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Al­ways prone to ec­cen­tric­ity, in re­cent times Billy Cor­gan has defini­tively gone off the deep end. In 2014, he per­formed a six-hour im­pro­vised synth jam – based on Her­mann Hesse’s Sid­dartha – in his Chicago tea­house. More re­cently, he has turned up on alt.right fig­ure Alex Jones’ on­line show, In­fowars, to dis­cuss weaponised zom­bies, shapeshifters and the pos­si­bil­ity of be­ing tar­geted by the CIA.

That one of the great tal­ents of US alt.rock – maybe it should now be alt.right rock – has re­duced him­self to such a laugh­ing stock is crim­i­nal. Nonethe­less, Cor­gan’s resid­ual legacy from Smash­ing Pump­kins is such that he is still able to at­tract heavy­weight tal­ent for his records. Thus, he has teamed up with su­per-pro­ducer Rick Ru­bin for his se­cond solo al­bum, Ogiglala, which ar­rives a full 12 years after his first, TheFu­tureEm­brace.

As pre­vi­ously proven with his ac­claimed work on Johnny Cash’s fi­nal Amer­i­can record­ings, Ru­bin spe­cialises in strip­ping down the sound of an artist and get­ting to their cre­ative essence. It’s an ap­proach he has con­tin­ued on this al­bum, al­though the bare bones ver­sion of Cor­gan is scarcely less te­dious than the max­i­mal­ist one.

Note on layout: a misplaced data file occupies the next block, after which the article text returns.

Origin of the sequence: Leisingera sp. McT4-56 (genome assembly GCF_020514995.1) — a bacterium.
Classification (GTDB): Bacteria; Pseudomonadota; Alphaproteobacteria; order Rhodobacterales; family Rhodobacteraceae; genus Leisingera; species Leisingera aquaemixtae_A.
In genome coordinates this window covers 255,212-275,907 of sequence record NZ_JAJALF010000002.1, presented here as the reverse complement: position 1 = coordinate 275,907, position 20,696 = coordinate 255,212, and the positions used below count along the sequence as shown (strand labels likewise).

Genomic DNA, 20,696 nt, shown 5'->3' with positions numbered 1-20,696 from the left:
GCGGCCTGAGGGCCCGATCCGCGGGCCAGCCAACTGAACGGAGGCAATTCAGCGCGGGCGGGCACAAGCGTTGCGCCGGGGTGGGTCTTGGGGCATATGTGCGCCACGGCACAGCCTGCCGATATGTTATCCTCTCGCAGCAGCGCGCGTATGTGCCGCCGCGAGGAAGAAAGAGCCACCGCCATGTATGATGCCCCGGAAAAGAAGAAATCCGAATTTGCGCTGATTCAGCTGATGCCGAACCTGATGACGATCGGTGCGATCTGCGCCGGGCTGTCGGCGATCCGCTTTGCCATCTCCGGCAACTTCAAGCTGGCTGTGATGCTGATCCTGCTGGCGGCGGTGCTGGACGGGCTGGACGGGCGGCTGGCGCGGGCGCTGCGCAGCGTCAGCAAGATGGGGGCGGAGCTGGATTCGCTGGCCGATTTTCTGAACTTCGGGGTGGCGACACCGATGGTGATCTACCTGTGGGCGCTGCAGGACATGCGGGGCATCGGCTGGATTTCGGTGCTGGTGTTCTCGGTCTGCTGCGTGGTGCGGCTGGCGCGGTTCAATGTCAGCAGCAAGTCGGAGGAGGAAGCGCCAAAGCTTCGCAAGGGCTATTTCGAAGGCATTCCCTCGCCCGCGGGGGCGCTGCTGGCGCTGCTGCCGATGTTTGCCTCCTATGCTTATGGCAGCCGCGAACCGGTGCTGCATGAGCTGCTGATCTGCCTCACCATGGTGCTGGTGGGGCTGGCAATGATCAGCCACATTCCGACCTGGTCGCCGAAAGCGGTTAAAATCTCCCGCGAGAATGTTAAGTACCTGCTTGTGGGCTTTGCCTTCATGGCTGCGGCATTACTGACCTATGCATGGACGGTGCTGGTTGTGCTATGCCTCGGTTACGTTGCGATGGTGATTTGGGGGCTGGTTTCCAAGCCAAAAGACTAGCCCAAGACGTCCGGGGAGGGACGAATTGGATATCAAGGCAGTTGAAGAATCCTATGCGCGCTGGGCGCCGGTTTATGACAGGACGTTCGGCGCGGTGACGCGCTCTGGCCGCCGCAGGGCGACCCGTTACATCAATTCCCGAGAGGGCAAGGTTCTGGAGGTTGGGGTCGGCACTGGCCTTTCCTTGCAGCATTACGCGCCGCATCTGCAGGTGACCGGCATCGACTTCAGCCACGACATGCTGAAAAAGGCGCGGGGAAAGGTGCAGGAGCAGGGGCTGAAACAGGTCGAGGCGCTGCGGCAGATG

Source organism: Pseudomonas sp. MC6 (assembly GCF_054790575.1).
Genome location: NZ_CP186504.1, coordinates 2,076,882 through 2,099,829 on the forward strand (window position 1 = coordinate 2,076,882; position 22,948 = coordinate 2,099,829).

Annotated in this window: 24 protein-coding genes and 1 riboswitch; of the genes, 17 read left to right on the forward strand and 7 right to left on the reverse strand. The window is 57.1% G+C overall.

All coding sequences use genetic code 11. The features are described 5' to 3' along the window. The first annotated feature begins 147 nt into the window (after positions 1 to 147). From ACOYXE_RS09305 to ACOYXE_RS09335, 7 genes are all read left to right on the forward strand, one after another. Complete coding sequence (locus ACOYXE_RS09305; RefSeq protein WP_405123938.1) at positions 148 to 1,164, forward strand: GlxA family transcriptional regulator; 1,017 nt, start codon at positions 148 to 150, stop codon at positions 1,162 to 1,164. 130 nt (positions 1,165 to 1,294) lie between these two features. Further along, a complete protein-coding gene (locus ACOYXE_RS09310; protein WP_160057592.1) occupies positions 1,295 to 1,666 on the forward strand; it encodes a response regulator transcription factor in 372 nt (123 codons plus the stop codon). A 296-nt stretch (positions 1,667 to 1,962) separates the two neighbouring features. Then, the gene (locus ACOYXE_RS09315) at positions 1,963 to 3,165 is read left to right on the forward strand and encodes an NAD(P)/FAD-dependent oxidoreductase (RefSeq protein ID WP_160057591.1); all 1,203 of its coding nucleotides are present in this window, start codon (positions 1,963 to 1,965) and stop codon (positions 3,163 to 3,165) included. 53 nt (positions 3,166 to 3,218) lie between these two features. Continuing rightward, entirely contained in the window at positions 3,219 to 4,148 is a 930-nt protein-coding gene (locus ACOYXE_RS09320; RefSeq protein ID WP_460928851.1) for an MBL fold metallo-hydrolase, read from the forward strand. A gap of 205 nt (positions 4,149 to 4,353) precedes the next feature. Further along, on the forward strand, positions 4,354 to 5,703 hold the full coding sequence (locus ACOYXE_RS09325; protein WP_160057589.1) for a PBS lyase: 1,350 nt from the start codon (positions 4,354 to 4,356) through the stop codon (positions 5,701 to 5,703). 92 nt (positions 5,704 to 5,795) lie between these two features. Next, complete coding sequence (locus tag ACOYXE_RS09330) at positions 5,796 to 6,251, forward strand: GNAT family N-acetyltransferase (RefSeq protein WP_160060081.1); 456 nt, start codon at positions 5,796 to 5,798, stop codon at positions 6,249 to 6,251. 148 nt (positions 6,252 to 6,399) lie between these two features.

Tracks such as ‘Zowie’, ‘Aero­naut’ and ‘Amarinthe’ plough a dreary piano and acous­tic furrow, with pre­cious lit­tle of the melodic in­ge­nu­ity that pro­pelled the singer to su­per­star­dom in the ’90s. Speak­ing of which, per­haps the most no­table as­pect of the al­bum is the re­union of Cor­gan with his old Pump­kins band­mate James Iha, with the two work­ing to­gether for the first time this cen­tury on the del­i­cate bal­lad ‘Pro­ces­sional’.

By all ac­counts, Cor­gan has mended fences with all of his own band­mates and, of late, there have been con­stant ru­mous of a re­union do­ing the rounds. On this ev­i­dence, it can’t come quickly enough.





‘The Long Good­bye’


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